Connecting Waterpeople

Monitoring precious groundwater resources for arid agricultural regions

  • Monitoring precious groundwater resources for arid agricultural regions
    Crops in Saudi Arabia are often irrigated via center pivots that tap underground aquifer sources, which are rapidly depleting. Credit: KAUST; Prof. McCabe's HALO Research Group

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King Abdullah University of Science and Technology
KAUST advances science and technology through distinctive and collaborative research integrated with graduate education. We are a catalyst for innovation, economic development and social prosperity in Saudi Arabia and the world.
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A framework designed to provide detailed information on agricultural groundwater use in arid regions has been developed by KAUST researchers in collaboration with the Saudi Ministry of Environment Water and Agriculture (MEWA).

"Groundwater is a precious resource, but we don't pay for it to grow our food, we just pump it out," says Oliver López, who worked on the project with KAUST's Matthew McCabe and co-workers. "When something is free, we are less likely to keep track of it, but it is critical that we measure groundwater extraction because it impacts both food and water security, not just regionally, but globally."

Saudi Arabia's farmland is often irrigated via center pivots that tap underground aquifer sources. The team has built a powerful tool that captures details of water use from the regional scale down to individual fields. This is the first operational system in the world for monitoring and modeling agricultural water use at such fine spatial and time scales, notes López.

The team has built a powerful tool that captures details of water use from the regional scale down to individual fields

The framework combines data from several sources, including the Landsat 8 satellite, weather prediction models and a land-surface hydrology model, to enhance the system's resolution and prediction accuracy.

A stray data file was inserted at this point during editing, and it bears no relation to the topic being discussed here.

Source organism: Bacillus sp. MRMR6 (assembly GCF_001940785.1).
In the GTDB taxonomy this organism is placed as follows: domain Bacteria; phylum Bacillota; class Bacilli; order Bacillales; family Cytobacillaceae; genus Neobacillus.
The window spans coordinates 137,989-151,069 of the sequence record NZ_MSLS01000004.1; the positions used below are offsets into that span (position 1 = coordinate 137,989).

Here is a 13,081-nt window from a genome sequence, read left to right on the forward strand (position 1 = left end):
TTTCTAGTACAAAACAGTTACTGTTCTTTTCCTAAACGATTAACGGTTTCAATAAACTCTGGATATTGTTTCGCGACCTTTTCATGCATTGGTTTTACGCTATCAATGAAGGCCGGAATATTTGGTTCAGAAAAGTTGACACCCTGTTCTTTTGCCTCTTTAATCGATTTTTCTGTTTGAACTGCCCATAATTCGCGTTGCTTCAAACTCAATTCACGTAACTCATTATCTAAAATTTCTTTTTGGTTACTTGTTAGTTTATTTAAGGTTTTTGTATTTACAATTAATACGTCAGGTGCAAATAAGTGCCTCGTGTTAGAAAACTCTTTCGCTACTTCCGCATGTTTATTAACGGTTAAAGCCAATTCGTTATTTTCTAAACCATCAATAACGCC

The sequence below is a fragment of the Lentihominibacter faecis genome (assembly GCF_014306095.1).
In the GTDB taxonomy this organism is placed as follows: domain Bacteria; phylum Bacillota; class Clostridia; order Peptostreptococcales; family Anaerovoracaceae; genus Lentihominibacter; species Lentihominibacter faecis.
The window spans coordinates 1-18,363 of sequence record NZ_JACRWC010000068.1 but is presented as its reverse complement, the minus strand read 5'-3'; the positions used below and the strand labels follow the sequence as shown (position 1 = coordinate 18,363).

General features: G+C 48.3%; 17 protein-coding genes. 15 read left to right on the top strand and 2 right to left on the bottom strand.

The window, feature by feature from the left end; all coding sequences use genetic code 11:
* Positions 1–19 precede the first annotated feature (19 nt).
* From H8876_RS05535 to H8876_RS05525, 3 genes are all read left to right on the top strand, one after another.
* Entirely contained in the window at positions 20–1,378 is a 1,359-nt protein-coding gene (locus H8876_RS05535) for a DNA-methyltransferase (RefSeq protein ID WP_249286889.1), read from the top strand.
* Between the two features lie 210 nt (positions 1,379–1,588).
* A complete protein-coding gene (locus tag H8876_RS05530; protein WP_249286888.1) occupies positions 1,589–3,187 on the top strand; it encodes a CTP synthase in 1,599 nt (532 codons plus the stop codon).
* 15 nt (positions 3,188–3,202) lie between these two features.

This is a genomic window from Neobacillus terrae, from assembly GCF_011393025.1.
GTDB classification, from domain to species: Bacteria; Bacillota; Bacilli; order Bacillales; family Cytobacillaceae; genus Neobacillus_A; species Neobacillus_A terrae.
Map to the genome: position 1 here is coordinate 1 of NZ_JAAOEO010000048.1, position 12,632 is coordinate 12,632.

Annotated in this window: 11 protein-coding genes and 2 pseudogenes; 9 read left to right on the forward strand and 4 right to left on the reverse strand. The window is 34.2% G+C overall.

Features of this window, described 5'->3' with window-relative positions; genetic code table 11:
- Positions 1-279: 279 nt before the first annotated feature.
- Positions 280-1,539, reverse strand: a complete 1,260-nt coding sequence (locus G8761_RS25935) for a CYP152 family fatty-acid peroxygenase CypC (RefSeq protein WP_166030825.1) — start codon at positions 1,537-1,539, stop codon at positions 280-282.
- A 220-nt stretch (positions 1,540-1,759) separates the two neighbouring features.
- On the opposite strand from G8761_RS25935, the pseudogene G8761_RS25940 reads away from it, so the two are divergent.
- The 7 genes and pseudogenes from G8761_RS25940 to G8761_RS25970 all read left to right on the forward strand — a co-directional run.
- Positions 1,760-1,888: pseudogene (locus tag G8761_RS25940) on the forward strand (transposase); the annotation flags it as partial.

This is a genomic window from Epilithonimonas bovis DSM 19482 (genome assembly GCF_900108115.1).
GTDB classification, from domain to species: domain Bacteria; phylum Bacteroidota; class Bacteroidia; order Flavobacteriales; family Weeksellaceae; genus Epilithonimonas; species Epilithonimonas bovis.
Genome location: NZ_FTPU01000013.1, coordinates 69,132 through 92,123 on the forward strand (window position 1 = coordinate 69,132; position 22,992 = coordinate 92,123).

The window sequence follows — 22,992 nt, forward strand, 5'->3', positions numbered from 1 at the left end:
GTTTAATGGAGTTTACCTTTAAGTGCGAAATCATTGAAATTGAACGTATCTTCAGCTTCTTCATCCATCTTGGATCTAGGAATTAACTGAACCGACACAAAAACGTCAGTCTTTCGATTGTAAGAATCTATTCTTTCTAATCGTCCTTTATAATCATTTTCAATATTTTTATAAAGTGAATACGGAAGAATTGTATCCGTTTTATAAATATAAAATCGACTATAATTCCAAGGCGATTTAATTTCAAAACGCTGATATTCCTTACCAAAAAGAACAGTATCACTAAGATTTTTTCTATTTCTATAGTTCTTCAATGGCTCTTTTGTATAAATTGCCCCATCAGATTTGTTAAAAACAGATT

"The satellite images show distinct patterns of active fields against the bare desert background, allowing us to identify individual center-pivot fields, even if they are irregular in shape and size," says López.


The team at KAUST built a powerful operational system for monitoring and modeling agricultural water use at fine spatial and time scales. Credit: KAUST; Prof. McCabe's HALO Research Group

The team derived crop evaporation rates, surface temperature and albedo, and crop growing patterns from the satellite data. They combined this information with a regional surface hydrology model to estimate the amount of water delivered to each field by the center pivots.

They evaluated the framework at a small-scale 40-field experimental facility in Al Kharj, before trialing it at the large scale in Al Jawf province, where it successfully estimated water use in over 5000 individual fields. The approach has since been applied nationally across more than 35,000 fields.

"Our framework has provided extensive field-scale estimates for 2015 that will serve as a benchmark for future comparisons," says López. "We hope our model offers a consistent and reliable tool that demonstrates the impact of water management policies and drives future decisions."

The team plans to integrate multiple satellite data sources to improve data-collection frequency and resolution, thus improving the framework's accuracy.

"A key goal of our research group is to monitor 'every field, everywhere, all the time'—a true Big Data analytics problem," says McCabe. "To address national and global food and water security concerns, we need local-level knowledge, delivered at the planetary scale."